How do vaccines work?

A vaccine works by teaching your immune system how to recognise harmful microbes such as viruses and bacteria. The immune system produces antibodies against these harmful microbes that will recognise them any time you come into contact with them. If you are vaccinated then your immune system will respond quickly and effectively to prevent an infection because the antibodies act like a protective shield.

What is community or herd immunity?

Community immunity means that enough of the population are vaccinated to protect those who aren’t- for example, small babies who are too young to have received their vaccines, and people whose immune systems aren’t working effectively, such as those with cancer.
If you imagine a village with 100 people, and only two of them are vaccinated against a contagious disease, such as the flu, the other 98 people are very likely to become infected because they are surrounded by people coughing and sneezing and releasing the flu virus into the air around them. However, if 98 members of the village are vaccinated, they will effectively fight the infection and therefore won’t be coughing or sneezing over the 2 who can’t be vaccinated. It is community immunity that is responsible for wiping out diseases such as smallpox.

Types of vaccines

Live attenuated vaccines contain a weakened version of the virus or bacterium that causes disease. Because they contain the whole virus or bacterium they are very effective at teaching your immune system to recognise these infections if you ever encounter them. Because your immune system ‘sees’ the virus or bacterium it will remember it in the future, and these types of vaccines usually produce lifelong immunity after one or two doses, meaning that you won’t need boosters as you get older.

Live attenuated vaccines are usually created for viruses because they are easier to produce in the lab. One downside of live attenuated vaccines is that they always have to be kept in the fridge which can be a problem when delivering the vaccines to countries in developing countries.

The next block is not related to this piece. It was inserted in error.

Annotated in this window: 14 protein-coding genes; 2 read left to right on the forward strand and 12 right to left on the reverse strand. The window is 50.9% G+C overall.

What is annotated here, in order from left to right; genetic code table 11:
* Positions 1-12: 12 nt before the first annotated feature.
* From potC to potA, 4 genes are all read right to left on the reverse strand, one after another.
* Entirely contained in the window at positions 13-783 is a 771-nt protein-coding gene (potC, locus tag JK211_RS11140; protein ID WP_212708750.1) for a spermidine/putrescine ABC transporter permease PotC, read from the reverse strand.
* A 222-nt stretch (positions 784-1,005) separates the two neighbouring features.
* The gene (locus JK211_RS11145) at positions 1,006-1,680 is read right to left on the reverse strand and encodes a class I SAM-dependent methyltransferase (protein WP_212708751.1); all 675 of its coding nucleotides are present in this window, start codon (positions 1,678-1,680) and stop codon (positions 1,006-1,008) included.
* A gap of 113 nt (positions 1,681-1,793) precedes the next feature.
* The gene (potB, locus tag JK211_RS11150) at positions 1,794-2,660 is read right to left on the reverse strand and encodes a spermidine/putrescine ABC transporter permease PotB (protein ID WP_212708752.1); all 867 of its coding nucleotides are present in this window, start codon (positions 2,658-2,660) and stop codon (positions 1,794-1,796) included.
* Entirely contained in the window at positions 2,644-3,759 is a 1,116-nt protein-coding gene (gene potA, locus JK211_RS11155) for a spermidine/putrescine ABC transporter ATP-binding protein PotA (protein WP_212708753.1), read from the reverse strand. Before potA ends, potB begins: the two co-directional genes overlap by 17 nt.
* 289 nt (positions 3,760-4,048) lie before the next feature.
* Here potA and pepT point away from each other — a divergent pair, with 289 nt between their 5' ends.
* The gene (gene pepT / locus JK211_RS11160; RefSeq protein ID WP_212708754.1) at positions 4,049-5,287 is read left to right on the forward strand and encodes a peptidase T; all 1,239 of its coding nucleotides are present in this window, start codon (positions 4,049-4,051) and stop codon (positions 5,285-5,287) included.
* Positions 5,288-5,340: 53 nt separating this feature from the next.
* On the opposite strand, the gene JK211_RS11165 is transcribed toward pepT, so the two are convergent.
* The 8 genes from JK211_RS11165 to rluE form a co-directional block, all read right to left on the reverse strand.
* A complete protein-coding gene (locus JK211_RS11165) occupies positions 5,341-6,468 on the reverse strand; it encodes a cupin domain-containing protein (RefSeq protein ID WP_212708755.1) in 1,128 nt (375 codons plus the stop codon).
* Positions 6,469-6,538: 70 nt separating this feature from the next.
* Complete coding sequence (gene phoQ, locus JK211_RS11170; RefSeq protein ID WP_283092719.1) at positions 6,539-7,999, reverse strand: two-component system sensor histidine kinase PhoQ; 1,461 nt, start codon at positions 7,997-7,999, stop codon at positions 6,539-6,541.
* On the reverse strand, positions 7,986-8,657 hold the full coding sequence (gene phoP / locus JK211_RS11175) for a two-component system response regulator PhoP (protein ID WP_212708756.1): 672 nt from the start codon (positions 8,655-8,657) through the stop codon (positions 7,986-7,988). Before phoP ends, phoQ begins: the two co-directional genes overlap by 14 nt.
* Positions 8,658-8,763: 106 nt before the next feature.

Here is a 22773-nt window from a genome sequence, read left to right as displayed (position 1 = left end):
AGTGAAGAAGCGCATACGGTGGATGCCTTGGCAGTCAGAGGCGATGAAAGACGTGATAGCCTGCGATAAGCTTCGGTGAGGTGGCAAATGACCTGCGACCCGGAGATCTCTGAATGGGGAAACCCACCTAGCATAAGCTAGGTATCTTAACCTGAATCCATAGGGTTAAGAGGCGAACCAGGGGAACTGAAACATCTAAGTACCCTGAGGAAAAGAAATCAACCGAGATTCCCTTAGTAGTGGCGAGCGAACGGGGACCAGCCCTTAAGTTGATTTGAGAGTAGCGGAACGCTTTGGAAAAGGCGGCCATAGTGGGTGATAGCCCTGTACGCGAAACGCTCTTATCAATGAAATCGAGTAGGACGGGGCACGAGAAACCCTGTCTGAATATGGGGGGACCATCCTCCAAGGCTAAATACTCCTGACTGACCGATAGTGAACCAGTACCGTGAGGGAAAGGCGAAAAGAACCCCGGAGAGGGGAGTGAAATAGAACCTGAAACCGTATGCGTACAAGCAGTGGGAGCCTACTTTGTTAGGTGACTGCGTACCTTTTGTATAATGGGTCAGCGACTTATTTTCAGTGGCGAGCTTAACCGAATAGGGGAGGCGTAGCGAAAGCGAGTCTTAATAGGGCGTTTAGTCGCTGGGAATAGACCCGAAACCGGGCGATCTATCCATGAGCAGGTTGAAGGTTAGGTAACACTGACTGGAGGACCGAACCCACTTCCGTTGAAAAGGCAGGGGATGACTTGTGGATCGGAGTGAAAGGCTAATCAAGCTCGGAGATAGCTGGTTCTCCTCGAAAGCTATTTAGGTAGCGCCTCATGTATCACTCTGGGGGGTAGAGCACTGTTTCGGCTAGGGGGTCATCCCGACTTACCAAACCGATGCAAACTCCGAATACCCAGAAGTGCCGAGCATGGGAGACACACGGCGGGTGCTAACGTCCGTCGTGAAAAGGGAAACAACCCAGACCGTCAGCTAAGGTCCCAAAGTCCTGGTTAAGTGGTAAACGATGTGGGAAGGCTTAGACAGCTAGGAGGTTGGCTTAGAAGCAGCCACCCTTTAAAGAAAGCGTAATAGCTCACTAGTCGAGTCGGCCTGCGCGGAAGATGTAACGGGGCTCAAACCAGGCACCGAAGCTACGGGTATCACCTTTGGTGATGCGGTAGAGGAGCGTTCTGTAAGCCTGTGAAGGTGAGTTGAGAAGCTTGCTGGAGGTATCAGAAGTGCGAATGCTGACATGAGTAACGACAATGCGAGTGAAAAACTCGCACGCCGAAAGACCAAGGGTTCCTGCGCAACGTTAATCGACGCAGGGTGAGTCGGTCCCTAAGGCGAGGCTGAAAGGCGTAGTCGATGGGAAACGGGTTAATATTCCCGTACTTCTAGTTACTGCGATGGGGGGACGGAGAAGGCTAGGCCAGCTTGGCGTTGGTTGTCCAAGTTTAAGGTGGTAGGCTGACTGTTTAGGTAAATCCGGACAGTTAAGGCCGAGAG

An example of a live attenuated vaccine: Measles vaccine (part of the MMR vaccine)

Toxoid vaccines contain the toxins that are released by some types of bacteria. These toxins have been altered so that they don’t cause you any harm, but allow your immune system to learn to quickly respond to bacteria that release toxins into your bloodstream.

An example of a toxoid vaccine: Tetanus vaccine (part of the 6-in-1 vaccine)

Some bacteria are covered with complex sugar molecules which act as a mask over the bacteria so that it is difficult for the immune system to recognise that they may be harmful. Conjugate vaccines contain parts of the bacterium attached to some of these complex sugars, so that your immune system learns to recognise these sugars and therefore see past the ‘mask’ if you are contact with the bacteria in the future.

An example of a conjugate vaccine: The PCV vaccine

Inactivated vaccines contain dead virus or bacteria. The viruses and bacteria are killed in the lab by treatment with chemicals, heat or radiation and are very safe. Because they are dead they don’t produce as strong an immune response as live attenuated vaccines and so you will need several booster doses to make sure that your immune system remembers the virus or bacteria throughout your lifetime.

An example of an inactivated vaccine: Polio vaccine (part of the 6-in-1 vaccine)

Subunit vaccines contain parts of the bacteria or virus instead of the whole thing. Your immune system learns to recognise those parts and will respond to the whole virus or bacterium if it sees them in the future. They are very safe vaccines but do not produce quite as strong an immune response as live attenuated vaccines so usually you will need booster doses.

An example of a subunit vaccine: Hepatitis B vaccine (part of the 6-in-1 vaccine)